Anna Keeler



Dichen was a demi-girl; I don’t regret her like I do the rest. We almost had sex and woke the baby up, and her lips were soft and shiny against mine. She was not wholly present, even with a sweet, moccasin tongue, but then again, neither was I, my hands punctuating each freckle on her arm






with a caress. She had a boyfriend and a child but harnessed her inner lesbian long enough to pleasure me. I don’t regret her. Contriteness isn’t felt for intangible concepts.



Locryn sent tridents to stab the fish lovers because he was allergic to anything that wasn’t solid turf. He walked so softly as not to offend the sidewalk cracks because he held so much reverence for concrete because before anything else, he was an alder, gum, teak, bole, lime with an inexorable wanderlust for his once severed roots. I was his means of rekindling the bonds


separating him from heterosexuality. He didn’t grasp the concept of fluidity and misplaced his temper in the shore, his internalized hatred a metaphor for high or low tides, depending on his mood. He didn’t know how to do it right, as would anyone who hadn’t learned to tread on water tops. He did – however – fall in love with Eden, and the inland terrains it encompassed. Pushing me into a bush, his tears hissed down my cheek; this, as it stood, was his idea of





Amari is, was, and will always be the personification of virology. She doesn’t know what that means because her dimwitted mind is so infectious it doesn’t matter than her fingers rip brain cells from my vocabulary.


I swore I would never sex up a blonde again but her body transmitted to mine before I had to chance to tell her no. Not that I would, because, because…even waddling and dilapidated, I would crawl to her on all fours and stretch my mouth until it ripped across the floor just to grind a tooth


into her beauty mark. Balancing my lungs between arsenic and ice, I suck up a penicillin allergy and take her in deep. Underneath that exterior, I tell myself, beats the capsid of a natural





Ellis is the nicest guy I’ve ever met.


Sometimes I forget he’s a man.


It’s been too long since a man that many years my senior has been anywhere near the ends of my hair, cuffing each strand like a baker claw around the fire. He notices each one is a different color and doesn’t admonish the results of your age, finding a new layer for every shade of peacock, merlot, stripper’s green…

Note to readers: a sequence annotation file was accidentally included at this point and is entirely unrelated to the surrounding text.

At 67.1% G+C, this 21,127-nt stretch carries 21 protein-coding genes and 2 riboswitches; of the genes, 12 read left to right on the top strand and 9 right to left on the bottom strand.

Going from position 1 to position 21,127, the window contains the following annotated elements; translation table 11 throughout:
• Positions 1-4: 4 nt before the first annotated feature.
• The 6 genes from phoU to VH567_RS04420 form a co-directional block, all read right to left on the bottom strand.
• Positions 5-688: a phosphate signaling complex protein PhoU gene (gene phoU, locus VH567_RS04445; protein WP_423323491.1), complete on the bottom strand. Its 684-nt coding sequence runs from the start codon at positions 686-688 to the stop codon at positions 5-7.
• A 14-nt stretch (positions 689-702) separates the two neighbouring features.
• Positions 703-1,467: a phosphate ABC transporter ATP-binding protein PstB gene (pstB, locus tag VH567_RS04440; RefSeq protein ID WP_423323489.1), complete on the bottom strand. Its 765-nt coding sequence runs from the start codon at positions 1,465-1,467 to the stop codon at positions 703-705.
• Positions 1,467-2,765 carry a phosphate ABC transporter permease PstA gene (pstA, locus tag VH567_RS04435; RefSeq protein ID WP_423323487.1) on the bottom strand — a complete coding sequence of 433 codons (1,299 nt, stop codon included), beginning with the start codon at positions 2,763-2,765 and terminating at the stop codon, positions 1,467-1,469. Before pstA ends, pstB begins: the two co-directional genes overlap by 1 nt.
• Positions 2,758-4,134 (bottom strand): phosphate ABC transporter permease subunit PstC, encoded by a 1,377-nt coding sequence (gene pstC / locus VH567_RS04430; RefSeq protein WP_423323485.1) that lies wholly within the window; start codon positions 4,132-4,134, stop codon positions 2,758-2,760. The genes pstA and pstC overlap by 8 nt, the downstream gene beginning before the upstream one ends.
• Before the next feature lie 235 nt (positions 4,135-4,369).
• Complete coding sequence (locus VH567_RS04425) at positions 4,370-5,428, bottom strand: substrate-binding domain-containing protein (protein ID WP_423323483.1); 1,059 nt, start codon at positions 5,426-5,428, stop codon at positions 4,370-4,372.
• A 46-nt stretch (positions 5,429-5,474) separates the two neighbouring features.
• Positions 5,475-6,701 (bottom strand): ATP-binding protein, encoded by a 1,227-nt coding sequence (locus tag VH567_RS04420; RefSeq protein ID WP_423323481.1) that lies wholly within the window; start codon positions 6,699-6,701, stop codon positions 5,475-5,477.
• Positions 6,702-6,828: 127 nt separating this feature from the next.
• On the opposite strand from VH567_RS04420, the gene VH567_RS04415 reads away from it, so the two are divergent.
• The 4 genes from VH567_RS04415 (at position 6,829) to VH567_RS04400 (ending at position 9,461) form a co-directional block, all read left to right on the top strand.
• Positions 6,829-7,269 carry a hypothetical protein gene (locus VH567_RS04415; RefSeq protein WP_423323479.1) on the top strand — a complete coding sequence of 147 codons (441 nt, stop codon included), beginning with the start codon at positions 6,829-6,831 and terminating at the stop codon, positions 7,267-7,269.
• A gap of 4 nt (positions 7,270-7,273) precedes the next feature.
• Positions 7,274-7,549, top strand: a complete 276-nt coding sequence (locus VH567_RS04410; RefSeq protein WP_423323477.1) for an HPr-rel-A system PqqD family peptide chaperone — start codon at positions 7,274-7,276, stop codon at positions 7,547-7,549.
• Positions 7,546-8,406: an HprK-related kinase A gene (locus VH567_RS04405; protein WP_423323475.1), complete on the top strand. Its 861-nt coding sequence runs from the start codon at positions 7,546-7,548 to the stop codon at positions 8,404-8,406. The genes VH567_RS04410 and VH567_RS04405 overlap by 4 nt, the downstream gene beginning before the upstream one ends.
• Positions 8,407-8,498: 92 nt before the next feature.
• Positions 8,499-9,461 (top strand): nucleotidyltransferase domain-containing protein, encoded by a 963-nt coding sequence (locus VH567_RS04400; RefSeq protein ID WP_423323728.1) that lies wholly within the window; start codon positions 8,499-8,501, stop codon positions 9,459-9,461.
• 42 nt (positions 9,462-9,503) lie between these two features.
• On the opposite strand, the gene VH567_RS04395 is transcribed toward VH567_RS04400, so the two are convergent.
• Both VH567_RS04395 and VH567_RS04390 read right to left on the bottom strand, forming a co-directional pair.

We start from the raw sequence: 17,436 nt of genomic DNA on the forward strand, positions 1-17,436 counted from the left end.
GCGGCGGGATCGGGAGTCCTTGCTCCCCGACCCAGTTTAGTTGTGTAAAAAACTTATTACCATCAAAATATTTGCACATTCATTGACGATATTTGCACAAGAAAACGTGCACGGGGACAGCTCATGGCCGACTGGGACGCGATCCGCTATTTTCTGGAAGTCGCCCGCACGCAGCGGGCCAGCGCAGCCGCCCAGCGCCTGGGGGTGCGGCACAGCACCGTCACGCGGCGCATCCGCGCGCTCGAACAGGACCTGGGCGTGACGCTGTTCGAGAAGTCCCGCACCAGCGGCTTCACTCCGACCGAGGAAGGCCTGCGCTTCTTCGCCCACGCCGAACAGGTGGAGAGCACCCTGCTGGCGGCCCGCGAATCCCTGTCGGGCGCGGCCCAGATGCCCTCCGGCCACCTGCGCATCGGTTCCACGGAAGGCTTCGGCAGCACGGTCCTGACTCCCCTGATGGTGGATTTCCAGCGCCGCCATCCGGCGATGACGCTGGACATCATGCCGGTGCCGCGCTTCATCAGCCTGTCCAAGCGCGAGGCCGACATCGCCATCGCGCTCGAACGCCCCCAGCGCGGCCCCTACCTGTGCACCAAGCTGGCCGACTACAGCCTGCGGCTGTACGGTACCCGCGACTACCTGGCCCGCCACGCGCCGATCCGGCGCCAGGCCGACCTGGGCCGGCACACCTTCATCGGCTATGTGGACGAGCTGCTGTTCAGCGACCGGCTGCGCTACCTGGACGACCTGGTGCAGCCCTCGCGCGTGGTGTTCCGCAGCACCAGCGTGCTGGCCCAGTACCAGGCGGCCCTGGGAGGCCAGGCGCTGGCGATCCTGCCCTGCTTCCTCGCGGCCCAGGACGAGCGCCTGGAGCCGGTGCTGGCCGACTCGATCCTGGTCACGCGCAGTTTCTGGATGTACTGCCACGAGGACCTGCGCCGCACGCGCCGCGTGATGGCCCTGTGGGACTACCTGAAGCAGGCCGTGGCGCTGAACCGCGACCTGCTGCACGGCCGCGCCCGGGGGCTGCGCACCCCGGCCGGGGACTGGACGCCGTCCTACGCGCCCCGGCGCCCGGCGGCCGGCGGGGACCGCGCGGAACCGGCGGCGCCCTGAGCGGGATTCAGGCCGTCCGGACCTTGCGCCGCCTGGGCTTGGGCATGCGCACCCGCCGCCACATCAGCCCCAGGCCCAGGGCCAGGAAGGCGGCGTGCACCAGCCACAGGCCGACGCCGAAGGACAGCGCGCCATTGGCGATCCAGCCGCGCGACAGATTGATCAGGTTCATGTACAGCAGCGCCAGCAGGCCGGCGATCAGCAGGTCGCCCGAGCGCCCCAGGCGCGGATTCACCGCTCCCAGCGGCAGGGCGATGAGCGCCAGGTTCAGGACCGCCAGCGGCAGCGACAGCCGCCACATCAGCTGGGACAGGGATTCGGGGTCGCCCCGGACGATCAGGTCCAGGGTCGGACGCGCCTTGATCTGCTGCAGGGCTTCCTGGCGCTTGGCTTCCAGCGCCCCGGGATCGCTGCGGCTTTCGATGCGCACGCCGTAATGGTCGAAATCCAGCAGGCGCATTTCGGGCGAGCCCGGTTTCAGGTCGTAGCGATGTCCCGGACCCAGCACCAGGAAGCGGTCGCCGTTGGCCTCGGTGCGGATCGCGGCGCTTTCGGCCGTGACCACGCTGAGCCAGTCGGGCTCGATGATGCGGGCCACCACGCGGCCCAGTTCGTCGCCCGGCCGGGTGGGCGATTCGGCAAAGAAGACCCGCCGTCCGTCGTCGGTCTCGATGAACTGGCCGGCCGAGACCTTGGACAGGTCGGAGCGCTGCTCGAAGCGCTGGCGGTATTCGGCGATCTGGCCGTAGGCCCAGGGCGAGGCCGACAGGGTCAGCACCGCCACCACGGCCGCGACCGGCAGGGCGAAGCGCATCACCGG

There is nothing not innocent about this, as the fifteen years keeping you apart seems irrelevant as a real, twenty-four-year-old adult. He isn’t old enough to be my father because I never had one.


Time was, I never had Ellis either.



Noor is single. Lather, rinse, repeat. I have devoted too much time to thinking about what she’d look like in my lesbian love den, under the cover of retail lace, and the conundrum of the sheets revealing the ebb of her inner freak.


Noor is single and has been for a while because she’s borderline asexual, but somehow, that doesn’t matter. Maybe it does and maybe it doesn’t but she’s affectionate, and that could be enough,


but it’s not because Noor isn’t interested. We’ve bonded over the antipathy of “you two should get together,” even if we haven’t shared a space in years. Even if she wanted it, she is intimate with the alone.






Stare down the dead horse ‘till it’s beat.



The knowledge that you shouldn’t don’t mean shit when it comes to Vienna because her name elicits a grow from the deepest inferno of my lungs. She was different, and I wish that she wasn’t, because it hurts to carve something so wonderful out of my mind


only to throw it in the trash, to mold with the milk, beans, and day old bread. She was like the cupcakes, bodies full, thick, and plump, but I had already eaten. In retrospect, she couldn’t spoil me more than the others already had, but the glass door temptation twisted me in and back out of its orbit.


I wanted to dig my fingers into the soft skin of her stomach and nestle my head into her lower back dimples; I wanted her so painfully it tore my misanthropic muscles from their cocoons under my skin.


She was different. I was so sure. Come to think of it, she was just like the others: a painful brink I let fullness talk me out of. Me and Vienna never had sex, even though we were unattached.


Periwinkle cream on my hands, I let her bleed out on this notion:


I regret her most of all.


Anna Keeler is a poet and fiction writer kicking it for Christ in the greater Orlando area. Her work has been published or is upcoming with, Deep South Magazine, Cleaver Magazine, After the Pause, The Indian Review, Pegasus Magazine, and more.

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